“We don’t have to invest in the gigantic capital works infrastructure that is required and associated with synthetic turf. There’s plenty of examples, evidence out there to demonstrate we can do this very differently if we start to think differently about how we manage our natural turf and soils.”

But the review was vehemently opposed by Deputy Mayor Lambros Tapinos, who described it as “superfluous and un-needed and a bit of a waste of money … that’s probably going to tell us something we already know”.

He said in a climate as wet as Melbourne’s in winter, some sports grounds with natural grass became mudbaths and were unusable, while synthetic surfaces allowed them to be used all year round.

“I think that would be $30,000 of consultancy fees that is not the best use of council money,” he said.

“I understand the council objective here is to move away from synthetics but I just really don’t understand that if you actually do a triple bottom line analysis which includes the social element of what sport brings to the city as far as social cohesion, active participation and the economics of it you would find that the current model of doing synthetics is by far and away the most effective thing that we need to have in our policy because we need those options.”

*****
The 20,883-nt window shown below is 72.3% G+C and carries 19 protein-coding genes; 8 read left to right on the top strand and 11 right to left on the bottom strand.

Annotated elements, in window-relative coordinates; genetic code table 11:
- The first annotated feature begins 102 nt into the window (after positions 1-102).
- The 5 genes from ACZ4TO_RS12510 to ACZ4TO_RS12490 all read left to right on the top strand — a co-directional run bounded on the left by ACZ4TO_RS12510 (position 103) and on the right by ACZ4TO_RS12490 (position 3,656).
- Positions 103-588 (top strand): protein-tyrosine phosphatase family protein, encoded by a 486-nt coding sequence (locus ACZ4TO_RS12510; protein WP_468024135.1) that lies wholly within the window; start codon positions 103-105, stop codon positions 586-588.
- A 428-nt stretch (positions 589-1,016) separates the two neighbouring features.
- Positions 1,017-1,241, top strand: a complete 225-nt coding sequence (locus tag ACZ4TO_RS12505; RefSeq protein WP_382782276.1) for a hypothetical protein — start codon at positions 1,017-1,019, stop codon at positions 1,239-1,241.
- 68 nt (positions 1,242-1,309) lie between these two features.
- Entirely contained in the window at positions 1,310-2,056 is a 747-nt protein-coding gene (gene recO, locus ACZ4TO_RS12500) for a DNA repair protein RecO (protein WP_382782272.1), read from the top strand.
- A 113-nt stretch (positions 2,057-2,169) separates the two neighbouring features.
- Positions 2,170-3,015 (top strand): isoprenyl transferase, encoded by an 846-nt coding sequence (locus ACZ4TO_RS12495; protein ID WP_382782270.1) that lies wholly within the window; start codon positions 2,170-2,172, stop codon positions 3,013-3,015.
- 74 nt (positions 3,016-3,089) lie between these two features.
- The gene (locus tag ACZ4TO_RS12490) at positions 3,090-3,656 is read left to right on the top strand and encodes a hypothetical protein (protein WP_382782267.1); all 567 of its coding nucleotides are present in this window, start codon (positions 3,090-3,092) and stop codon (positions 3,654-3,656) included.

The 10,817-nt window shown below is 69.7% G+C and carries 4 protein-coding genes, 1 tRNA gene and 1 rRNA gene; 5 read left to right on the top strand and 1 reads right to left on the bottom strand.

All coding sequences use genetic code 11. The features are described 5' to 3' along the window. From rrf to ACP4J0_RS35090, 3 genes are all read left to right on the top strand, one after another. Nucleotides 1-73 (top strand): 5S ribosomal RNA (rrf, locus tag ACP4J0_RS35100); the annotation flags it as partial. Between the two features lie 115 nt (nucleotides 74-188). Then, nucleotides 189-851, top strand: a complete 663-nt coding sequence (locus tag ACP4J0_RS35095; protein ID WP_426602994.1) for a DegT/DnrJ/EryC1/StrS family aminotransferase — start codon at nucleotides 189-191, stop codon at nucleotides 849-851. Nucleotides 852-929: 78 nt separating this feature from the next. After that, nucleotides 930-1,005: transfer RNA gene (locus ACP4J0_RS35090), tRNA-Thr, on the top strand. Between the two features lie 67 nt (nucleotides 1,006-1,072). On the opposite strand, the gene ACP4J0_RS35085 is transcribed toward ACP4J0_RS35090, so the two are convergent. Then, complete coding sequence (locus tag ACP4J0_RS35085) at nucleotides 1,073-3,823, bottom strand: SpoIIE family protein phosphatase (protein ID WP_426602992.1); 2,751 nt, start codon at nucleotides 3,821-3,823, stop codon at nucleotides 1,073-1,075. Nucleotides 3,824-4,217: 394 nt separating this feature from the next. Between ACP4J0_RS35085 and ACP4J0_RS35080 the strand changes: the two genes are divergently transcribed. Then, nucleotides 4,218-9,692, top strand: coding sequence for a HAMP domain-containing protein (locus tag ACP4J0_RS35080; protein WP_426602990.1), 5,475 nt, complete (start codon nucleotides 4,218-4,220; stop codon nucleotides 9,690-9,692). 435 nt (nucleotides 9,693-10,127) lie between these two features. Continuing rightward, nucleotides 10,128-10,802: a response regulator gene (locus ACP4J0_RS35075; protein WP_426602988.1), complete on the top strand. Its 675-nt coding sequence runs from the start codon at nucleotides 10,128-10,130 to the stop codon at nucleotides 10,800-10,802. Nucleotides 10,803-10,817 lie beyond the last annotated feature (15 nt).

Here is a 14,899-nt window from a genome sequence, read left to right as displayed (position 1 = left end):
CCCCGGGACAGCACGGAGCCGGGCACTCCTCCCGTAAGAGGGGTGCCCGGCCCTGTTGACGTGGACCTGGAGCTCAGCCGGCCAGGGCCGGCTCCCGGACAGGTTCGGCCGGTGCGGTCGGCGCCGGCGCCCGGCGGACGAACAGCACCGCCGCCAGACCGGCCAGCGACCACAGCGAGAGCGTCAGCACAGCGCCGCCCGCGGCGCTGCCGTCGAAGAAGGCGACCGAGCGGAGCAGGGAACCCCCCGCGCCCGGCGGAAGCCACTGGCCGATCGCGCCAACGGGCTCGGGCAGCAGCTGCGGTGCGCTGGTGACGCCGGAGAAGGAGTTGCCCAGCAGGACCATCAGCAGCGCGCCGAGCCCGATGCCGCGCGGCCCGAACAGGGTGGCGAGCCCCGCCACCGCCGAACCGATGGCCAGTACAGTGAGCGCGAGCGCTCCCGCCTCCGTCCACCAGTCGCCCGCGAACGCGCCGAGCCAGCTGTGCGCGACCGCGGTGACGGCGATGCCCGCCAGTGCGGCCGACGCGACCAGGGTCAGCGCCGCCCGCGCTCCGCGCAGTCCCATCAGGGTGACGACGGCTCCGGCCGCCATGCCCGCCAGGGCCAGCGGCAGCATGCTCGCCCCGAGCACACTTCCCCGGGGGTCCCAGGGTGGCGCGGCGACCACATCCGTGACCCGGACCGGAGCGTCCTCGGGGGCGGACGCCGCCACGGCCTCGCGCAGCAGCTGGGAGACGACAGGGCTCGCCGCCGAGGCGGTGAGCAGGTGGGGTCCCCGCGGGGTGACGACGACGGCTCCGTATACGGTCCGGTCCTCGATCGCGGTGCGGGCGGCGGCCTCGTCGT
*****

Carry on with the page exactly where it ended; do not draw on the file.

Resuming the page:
John Englart, convenor of Climate Action Moreland and a long-time campaigner against plastic-based artificial grass, welcomed the move by the council to review its synthetic surfaces and felt vindicated after the council rejected his request for a similar review last year.

“Synthetic turf is part of the petrochemical and plastics industry and it’s seen as a growth area for the fossil fuel companies,” he said.

He said artificial grass had a range of detrimental impacts including the urban heat island effect, a loss of biodiversity and birdlife, plastic microfibres that break off and end up flowing from stormwater into bays and oceans, and the carbon footprint from the manufacture of plastic-based turf. He said there was also no recycling facility for artificial turf in Australia so it ended up in landfill.

“I think they [the council] have realised that synthetic turf is highly problematic,” Mr Englart said

“I’ve always approached it that you need to do a full bottom line assessment and there may be some uses where there’s no alternative other than synthetic turf, but you need to do a weighing of them and work out the benefits and impacts and make an informed decision from that.”

But the president of the Brunswick Zebras Football Club, Carlo Carli, said that without the synthetic surface at Clifton Park, this winter’s season would have been a disaster for players, especially juniors.

“We had our holiday program cancelled because the council declared all turf grounds closed,” he said. “That cost us a lot in revenue and goodwill.

“This season has been so bad that even the high end grounds have been affected … We have lost training days and have had to move games. One of the grounds we play on has been closed because it is too dangerous; two others are mud heaps.

“Clifton saves our club.”